Likewise, the powers and tasks given to the management body of the SPAC can be adapted and restricted to specific decision-making topics with varying representation rules provided within the general Luxembourg corporate law framework, taking into account specific constraints and idiosyncrasies of the envisaged target company merger.

    Are there specific issues that might occur in the context of the listing of a SPAC?

    Since a SPAC is ultimately a legal entity which does not differ that much from other operating companies in terms of its corporate structure, no particular, ie SPAC-specific, listing and prospectus approval regime applies to it. Consequently, in order to obtain a listing on the Luxembourg Stock Exchange, a prospectus must be produced and approved by the relevant competent approval authority under general Luxembourg prospectus rules.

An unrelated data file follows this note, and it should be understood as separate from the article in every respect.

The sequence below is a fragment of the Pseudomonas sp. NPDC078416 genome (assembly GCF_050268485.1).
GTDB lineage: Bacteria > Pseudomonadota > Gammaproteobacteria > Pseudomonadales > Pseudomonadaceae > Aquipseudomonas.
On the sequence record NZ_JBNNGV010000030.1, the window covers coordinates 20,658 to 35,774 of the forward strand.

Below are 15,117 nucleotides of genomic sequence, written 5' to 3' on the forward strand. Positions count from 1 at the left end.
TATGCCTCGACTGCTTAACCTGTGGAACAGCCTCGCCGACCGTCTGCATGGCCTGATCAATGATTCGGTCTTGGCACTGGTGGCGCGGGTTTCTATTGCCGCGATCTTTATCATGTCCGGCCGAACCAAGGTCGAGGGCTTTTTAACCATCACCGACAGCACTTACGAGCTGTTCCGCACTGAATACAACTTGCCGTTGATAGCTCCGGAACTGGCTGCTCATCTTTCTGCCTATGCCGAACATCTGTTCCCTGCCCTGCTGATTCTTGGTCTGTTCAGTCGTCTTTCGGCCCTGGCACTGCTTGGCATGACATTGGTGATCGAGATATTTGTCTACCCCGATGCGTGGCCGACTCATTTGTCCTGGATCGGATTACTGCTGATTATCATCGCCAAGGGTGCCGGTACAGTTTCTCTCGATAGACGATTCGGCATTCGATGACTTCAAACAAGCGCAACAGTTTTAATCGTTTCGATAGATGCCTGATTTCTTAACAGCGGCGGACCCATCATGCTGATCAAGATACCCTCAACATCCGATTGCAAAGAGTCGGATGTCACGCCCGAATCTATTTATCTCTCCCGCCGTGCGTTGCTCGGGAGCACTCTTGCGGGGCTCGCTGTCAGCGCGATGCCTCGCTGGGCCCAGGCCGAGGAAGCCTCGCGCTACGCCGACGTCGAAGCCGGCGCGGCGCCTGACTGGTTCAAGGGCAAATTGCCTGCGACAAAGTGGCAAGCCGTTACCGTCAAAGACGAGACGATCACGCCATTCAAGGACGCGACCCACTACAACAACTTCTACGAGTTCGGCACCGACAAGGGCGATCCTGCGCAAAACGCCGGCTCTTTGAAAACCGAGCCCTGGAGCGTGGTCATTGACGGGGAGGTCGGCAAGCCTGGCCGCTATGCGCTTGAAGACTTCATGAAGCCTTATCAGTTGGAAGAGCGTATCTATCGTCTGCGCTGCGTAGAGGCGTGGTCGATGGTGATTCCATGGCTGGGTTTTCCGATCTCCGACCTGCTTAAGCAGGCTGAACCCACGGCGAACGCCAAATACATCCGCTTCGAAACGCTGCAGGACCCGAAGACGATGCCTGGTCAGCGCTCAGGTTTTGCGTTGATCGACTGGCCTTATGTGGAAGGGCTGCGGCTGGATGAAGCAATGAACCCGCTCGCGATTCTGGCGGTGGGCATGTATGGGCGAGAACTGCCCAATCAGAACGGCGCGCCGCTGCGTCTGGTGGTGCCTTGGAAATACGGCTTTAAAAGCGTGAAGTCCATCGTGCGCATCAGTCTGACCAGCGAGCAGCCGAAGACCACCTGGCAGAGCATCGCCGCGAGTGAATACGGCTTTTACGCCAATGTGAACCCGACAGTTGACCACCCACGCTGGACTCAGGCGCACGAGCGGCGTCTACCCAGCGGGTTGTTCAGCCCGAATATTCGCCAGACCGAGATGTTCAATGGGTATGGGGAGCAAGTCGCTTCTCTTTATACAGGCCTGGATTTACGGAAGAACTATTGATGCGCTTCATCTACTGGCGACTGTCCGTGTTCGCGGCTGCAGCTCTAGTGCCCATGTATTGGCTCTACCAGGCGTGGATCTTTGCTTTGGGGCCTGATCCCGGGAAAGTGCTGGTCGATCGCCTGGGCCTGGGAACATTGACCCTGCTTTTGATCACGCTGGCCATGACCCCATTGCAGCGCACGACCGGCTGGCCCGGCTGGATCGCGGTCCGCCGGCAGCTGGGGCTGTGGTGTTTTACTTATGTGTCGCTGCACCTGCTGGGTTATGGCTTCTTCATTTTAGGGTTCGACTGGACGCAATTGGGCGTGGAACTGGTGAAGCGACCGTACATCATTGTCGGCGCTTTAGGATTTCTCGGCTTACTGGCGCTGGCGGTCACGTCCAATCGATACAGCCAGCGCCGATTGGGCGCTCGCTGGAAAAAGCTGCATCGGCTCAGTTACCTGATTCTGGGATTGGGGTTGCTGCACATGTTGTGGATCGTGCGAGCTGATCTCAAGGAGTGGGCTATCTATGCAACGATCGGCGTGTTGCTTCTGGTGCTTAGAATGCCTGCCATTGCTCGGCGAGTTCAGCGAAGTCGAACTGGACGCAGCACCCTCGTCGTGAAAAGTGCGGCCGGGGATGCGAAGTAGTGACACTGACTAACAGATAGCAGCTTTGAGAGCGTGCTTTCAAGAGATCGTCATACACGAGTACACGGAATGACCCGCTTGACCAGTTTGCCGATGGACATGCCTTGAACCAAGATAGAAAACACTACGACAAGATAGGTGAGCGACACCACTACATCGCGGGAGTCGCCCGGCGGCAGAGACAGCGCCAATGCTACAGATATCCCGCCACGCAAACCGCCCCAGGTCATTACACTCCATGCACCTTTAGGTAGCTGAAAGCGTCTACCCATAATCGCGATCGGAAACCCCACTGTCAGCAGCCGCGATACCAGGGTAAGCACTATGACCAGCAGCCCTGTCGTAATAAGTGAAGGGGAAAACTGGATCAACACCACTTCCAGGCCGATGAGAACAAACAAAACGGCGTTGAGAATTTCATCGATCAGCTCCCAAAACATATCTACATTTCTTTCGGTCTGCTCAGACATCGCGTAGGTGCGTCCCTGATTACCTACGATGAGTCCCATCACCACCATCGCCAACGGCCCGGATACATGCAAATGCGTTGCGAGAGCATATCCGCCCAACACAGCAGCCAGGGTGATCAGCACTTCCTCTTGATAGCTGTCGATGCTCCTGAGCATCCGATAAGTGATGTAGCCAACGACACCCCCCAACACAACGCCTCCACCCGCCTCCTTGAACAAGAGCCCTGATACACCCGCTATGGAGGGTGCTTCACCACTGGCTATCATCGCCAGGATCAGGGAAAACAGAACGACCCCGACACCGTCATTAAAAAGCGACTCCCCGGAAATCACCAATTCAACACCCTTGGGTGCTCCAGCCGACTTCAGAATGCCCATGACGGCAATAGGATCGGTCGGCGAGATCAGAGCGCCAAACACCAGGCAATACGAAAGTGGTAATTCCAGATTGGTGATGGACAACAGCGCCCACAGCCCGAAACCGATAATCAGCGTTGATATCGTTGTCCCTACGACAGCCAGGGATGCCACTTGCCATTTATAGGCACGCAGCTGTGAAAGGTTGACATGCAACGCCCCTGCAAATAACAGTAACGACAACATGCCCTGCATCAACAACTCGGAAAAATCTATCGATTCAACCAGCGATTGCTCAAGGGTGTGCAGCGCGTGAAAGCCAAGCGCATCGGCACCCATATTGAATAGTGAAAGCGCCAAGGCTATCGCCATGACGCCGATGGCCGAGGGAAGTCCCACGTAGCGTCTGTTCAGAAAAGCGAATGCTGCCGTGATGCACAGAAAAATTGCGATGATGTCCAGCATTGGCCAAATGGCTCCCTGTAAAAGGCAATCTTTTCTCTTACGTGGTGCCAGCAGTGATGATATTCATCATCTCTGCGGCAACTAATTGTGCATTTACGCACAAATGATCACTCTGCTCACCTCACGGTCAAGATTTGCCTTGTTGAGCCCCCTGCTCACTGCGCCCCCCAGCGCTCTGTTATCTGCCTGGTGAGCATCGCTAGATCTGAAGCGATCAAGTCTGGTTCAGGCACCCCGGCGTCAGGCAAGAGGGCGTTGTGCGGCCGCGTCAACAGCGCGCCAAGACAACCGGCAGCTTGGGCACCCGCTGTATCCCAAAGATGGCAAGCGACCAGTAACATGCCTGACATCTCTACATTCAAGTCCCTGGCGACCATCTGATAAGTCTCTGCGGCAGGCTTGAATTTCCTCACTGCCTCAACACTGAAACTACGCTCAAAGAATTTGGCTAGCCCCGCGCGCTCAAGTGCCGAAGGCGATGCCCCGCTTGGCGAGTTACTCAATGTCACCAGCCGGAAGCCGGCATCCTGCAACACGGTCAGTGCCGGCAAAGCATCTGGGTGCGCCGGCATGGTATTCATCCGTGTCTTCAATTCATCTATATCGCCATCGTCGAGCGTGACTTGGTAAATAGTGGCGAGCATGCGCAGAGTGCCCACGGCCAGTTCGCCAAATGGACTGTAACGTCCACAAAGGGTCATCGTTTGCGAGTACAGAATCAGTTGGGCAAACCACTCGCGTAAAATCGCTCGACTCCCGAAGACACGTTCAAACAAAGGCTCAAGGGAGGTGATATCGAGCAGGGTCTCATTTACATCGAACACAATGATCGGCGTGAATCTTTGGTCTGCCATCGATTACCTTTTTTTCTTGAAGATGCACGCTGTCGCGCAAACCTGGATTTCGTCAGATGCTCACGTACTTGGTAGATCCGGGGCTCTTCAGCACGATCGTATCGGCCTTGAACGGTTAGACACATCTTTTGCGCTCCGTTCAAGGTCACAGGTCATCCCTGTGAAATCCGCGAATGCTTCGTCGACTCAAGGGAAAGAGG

In this respect, two main market venues are offered by the Luxembourg Stock Exchange, ie the regulated market and the Euro MTF market. An admission to trading on the regulated market requires the prior approval by the CSSF of a prospectus compliant with Regulation (EU) 2017/1129 (the Prospectus Regulation) provided that Luxembourg is indeed the SPAC's home Member State for prospectus purposes. Once approved, such a prospectus can also be passported into another EEA Member State for the purposes of a listing on such EEA Member State's regulated market.

    A listing on the Euro MTF, being a Luxembourg multilateral trading facility, only triggers the application of the Rules and Regulations of the Luxembourg Stock Exchange (the ROI). The competent approval authority for such a Euro MTF listing is the Luxembourg Stock Exchange and not the CSSF.